And to make things harder, ghosts are *anomalies*. Until we can find a way to reliable make them manifest, on cue, we're stuck trying to make field observations and hoping for the best. Think of all the stories of the mountain gorilla and how much science knew about it before one was able to be studied in a lab.
Field observation over time and many many researchers... and, yes, ghost hunters... has shown that these anomalous phenomena do seem to exhibit certain qualities. There seems to be a correlation between the phenomena and ambient air temperature drops, certain kinds of EM radiation, and subjective but consistent human factors as well.
Not every investigator of anomalous phenomena (aka paranormal) is off the deep end. There IS some good hard science emerging... but you probably won't find it on prime time TV or flashy internet sites. Check out the work of people like Dean Radin, JJ Lumsden, Harold Puthoff, Adrian Ryan, and others.
Thanks so much for stopping in!
I've got several thoughts on your post. First, I think wrestling and the Ghost Hunters show have a ton in common. Second, and I say this with all due respect, I think that people want to experience something that they often see something that isn't there. Think about it - if the afterlife did exist and could communicate with us, wouldn't they do it in a place where there would be no doubt to anyone? And exactly what would you consider good evidence? I haven't seen a single thing on that show or anywhere else that I would consider to be credible. Inaudible sounds on a tape machine don't impress me nor do the shadows that always seem to be just off camera. On top of that, you now have a group that was pretty much caught faking evidence on the 2008 live show (look up "fraud-o-rama" on youtube - that guy did a great job laying it all out).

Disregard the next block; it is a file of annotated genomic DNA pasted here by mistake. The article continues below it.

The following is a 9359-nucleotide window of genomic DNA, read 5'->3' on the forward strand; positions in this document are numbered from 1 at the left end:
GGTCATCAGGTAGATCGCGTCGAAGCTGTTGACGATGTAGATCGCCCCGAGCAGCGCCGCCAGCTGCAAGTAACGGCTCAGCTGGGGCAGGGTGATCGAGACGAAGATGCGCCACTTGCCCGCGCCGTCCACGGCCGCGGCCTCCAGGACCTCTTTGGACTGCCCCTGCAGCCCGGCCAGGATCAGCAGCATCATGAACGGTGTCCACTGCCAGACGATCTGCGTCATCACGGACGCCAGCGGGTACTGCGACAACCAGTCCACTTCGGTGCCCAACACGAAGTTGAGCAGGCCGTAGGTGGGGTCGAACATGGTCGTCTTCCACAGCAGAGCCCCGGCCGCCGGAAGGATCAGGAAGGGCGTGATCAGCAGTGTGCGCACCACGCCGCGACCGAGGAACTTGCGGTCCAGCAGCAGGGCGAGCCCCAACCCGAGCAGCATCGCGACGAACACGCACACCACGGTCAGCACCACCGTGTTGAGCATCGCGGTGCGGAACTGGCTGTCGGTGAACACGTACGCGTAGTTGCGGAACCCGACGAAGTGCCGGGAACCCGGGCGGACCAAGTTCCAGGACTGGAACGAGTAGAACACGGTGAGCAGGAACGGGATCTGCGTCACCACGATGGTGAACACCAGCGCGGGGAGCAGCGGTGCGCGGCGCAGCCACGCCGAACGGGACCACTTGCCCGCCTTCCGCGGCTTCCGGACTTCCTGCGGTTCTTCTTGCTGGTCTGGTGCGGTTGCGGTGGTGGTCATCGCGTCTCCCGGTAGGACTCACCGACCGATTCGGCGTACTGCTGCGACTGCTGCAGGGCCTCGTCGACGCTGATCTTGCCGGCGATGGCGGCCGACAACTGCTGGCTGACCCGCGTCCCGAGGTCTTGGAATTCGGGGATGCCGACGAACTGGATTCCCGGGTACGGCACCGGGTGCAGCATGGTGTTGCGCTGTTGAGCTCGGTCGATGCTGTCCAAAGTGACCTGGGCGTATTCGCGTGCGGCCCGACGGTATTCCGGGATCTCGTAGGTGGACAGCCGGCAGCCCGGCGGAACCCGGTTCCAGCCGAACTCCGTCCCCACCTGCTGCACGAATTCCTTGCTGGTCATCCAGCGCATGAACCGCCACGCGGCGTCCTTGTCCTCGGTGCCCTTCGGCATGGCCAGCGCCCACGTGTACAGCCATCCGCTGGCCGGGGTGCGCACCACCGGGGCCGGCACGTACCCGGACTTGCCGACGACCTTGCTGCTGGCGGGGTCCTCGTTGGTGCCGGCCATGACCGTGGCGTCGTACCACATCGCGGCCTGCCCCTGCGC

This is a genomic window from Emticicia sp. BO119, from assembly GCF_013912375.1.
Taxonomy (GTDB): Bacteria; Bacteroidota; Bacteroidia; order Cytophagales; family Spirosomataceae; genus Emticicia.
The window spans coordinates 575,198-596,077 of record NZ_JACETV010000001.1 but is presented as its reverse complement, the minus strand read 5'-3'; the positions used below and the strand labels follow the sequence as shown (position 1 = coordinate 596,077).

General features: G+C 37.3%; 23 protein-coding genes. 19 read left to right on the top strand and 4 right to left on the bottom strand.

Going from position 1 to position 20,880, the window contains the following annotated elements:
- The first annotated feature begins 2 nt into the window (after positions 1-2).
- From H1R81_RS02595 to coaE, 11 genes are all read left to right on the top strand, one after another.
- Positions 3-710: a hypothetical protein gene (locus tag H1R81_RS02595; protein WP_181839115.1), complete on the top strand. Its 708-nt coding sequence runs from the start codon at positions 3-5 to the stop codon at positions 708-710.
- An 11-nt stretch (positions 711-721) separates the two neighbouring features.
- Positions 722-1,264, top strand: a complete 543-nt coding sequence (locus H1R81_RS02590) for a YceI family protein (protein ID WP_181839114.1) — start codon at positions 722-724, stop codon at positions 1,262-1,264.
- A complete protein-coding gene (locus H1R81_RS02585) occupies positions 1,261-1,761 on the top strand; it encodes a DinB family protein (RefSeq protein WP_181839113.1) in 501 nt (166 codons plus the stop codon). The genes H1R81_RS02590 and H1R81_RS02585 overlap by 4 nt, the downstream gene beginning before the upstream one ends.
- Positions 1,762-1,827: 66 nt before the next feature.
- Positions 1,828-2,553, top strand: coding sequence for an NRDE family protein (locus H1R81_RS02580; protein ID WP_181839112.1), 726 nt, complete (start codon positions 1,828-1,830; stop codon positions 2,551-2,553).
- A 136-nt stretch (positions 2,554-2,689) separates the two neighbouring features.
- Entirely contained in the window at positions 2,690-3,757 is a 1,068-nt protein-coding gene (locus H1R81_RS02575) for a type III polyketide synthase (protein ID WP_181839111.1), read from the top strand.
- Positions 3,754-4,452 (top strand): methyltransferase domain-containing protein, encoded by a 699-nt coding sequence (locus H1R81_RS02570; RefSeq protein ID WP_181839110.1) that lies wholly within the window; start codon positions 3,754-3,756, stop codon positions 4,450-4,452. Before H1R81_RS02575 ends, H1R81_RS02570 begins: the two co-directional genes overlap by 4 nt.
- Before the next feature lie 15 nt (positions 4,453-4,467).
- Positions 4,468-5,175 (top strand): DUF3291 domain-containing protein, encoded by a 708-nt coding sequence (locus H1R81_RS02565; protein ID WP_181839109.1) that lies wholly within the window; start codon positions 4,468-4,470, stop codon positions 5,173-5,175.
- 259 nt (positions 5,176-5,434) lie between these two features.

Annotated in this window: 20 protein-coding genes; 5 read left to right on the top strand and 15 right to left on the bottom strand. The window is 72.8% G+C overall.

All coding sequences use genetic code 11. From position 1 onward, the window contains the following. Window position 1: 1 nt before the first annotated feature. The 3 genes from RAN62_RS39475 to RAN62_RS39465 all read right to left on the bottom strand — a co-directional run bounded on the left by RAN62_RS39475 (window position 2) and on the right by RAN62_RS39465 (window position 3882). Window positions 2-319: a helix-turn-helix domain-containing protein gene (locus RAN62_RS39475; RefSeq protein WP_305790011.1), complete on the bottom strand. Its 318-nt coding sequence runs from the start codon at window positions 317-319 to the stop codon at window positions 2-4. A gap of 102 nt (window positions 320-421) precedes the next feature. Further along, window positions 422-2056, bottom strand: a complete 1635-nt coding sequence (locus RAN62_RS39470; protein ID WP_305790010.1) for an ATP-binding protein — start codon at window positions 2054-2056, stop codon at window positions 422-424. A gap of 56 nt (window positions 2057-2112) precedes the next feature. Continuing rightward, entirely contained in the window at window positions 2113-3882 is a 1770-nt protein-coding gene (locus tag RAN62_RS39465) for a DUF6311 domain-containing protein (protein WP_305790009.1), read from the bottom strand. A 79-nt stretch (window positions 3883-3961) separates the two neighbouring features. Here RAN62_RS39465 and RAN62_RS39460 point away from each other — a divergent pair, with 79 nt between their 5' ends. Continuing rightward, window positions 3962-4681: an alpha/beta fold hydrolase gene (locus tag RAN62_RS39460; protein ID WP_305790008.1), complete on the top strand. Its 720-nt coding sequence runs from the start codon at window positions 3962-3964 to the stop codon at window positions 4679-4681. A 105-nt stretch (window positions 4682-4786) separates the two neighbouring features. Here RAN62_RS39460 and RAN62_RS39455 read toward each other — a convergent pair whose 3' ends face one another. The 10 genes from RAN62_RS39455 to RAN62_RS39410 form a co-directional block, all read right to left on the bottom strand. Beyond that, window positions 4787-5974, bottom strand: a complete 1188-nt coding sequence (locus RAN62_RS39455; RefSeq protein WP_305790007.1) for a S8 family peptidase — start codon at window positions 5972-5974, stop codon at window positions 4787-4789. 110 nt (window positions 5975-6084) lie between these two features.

I've had two paranormal experiences in my life, so I believe in this stuff. These "ghosthunting" shows' main objective is to capture ratings first and spirits second. That annoying post-production ambient noise and sfx bed that's pumped in proves that. It would be boring hearing room noise for 20 minutes. Last week they brought in some guy from SciFi channel's wrestling show ECW in some slimy cross promotion ploy. What ECW has to do with SciFi escapes me. They have captured some impressive evidence, but showing those moments would make the show 30 seconds long. I've stopped watching the show because of the afore mentioned reasons, but the main reason is the head guy, Jason Hawes. His personality is not pleasant and I can't stand it any more. I do appreciate their philosophy of trying to debunk and not always trying to hype the situation. Paranormal State is a much more authentic show in this genre, but the religious bent gets a bit much.